As Hillary Clinton regaled an audience with a soul-stirring speech on race and opportunity in America today, inmate #0000950785 sat alone in Georgia prison cellblock.
Known as “Little B” on the street, Michael Lewis was 13 years old and less than 5 feet tall the day he was checked into an adult correctional facility. That was nearly 20 years ago and, although he is up for parole review again in 2016, it remains doubtful that the now-32-year-old will ever see the light of day.
Serving a life sentence for first-degree murder, Lewis likely cannot recite the names of the people who put him behind bars. He surely remembers Fulton County District Attorney Paul Howard, who had been just elected the first black district attorney in Georgia and who made the decision to try the diminutive teenager as an adult. However, it is improbable that he can recall the names of the federal lawmakers who voted in favor of the 1994 crime bill and successive pieces of supporting legislation or the state elected officials, including Gov. Zell Miller, who decided a 13-year-old could be tried as an adult.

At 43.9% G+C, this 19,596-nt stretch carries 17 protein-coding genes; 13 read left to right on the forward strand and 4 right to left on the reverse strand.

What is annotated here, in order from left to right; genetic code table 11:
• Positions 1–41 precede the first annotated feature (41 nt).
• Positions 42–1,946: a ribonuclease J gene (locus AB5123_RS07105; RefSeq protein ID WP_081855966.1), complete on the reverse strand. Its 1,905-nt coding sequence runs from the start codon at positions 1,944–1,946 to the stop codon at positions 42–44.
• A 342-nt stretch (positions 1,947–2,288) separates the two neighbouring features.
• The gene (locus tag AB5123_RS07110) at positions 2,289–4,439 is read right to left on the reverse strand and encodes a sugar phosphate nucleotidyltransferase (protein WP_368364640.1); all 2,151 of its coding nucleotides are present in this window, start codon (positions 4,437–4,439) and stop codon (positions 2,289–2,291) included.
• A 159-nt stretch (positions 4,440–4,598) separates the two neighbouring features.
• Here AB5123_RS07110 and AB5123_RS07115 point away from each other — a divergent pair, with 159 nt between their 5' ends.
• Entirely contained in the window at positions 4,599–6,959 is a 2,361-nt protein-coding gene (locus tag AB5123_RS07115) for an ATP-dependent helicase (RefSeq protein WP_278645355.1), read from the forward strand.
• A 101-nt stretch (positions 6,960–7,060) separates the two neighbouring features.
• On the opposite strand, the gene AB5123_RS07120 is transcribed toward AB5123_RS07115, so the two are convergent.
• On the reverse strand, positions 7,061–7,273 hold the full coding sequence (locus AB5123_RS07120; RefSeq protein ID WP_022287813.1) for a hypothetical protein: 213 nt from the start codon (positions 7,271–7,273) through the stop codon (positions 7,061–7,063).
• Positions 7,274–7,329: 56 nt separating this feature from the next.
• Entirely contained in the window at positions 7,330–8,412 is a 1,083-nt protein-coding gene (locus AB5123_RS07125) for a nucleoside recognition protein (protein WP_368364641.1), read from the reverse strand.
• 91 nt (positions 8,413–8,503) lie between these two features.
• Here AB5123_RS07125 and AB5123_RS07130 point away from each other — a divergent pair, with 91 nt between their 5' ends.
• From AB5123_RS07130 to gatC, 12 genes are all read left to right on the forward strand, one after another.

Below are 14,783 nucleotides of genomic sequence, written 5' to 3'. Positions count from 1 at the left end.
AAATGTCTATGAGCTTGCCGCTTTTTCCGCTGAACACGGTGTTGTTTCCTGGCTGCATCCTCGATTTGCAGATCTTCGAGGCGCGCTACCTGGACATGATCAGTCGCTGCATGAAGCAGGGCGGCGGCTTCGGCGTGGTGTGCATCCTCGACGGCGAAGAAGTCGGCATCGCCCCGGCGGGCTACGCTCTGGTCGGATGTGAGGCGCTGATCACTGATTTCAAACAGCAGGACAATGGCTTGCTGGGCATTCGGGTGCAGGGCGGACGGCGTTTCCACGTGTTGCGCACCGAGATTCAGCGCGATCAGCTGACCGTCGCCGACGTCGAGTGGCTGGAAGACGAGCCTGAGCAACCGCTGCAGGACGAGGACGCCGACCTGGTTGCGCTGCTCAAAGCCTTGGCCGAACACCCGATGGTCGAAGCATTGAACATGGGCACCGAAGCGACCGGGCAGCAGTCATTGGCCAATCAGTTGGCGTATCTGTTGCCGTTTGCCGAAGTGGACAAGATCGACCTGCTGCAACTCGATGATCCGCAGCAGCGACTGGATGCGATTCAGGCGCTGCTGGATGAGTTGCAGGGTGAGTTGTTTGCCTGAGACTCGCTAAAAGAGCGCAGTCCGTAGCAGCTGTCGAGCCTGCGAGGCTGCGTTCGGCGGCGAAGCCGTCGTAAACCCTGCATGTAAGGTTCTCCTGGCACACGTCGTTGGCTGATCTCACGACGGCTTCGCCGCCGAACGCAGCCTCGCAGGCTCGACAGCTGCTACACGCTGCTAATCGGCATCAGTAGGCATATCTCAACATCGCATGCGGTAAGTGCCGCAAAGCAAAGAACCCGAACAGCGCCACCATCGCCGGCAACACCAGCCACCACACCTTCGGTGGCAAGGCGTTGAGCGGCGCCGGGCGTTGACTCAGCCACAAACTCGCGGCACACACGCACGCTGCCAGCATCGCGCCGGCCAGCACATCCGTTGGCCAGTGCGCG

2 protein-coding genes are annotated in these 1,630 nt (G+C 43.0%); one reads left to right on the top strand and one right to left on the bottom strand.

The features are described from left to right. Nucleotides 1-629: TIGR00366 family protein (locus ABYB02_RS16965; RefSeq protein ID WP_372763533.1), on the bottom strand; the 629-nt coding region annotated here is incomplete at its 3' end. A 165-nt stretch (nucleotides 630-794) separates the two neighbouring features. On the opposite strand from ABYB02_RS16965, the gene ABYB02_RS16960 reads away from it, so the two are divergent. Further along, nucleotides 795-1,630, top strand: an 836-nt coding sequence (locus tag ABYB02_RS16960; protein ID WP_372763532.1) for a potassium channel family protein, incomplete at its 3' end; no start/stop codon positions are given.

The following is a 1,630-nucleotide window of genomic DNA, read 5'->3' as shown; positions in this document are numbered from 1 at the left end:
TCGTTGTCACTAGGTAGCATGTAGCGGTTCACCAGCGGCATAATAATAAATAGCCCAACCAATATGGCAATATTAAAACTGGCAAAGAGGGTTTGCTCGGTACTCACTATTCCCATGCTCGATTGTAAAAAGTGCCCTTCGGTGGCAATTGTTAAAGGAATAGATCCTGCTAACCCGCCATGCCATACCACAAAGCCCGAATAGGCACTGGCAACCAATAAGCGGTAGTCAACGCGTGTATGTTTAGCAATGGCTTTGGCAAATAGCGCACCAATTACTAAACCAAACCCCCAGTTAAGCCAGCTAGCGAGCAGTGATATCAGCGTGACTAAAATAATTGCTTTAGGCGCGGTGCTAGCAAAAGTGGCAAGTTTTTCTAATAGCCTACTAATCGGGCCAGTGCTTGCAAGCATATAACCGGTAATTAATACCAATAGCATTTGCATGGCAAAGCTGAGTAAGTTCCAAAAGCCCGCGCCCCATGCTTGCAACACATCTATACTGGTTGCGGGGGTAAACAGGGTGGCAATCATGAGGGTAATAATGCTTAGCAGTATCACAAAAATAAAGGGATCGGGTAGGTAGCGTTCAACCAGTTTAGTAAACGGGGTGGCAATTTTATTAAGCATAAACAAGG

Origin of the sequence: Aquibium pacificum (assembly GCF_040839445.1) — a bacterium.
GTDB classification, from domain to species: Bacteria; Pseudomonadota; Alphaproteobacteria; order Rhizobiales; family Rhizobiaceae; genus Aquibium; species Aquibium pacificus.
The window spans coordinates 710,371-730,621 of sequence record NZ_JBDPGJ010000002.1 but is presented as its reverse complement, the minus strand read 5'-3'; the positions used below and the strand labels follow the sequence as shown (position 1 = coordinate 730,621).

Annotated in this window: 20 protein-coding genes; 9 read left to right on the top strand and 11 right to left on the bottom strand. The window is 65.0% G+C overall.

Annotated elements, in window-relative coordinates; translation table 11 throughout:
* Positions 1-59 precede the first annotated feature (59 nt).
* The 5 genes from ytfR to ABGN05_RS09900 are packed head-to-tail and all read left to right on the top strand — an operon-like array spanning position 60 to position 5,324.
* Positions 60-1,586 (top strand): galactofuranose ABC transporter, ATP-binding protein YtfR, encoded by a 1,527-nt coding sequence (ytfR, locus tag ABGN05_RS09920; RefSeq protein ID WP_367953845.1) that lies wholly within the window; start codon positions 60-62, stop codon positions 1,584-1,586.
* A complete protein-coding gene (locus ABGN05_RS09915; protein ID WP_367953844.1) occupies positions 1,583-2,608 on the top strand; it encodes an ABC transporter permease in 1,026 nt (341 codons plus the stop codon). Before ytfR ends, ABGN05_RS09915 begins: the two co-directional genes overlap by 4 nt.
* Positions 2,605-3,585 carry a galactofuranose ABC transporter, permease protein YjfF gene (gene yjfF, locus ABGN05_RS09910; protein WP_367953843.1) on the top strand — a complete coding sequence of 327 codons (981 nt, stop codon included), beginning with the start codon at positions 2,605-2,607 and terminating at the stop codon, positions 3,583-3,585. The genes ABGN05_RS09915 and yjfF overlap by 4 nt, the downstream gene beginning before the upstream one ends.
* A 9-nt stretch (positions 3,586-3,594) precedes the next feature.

In 1997, convicted in the shotgun killing of an Atlanta man, Lewis was among thousands of black children who were labeled “super-predators.”
Lewis has probably never heard of Sen. Bernie Sanders and is likely unaware that he and then-First Lady Hillary Clinton both supported the Violent Crime Control and Law Enforcement Act. But it wasn’t the 1994 crime bill that put Lewis in an adult prison for a shooting many say he did not commit. (Lewis has maintained his innocence and many of the initial witnesses have recanted.) It was the mood sweeping the country that inspired the comprehensive legislative package and others like it that passed at the state level.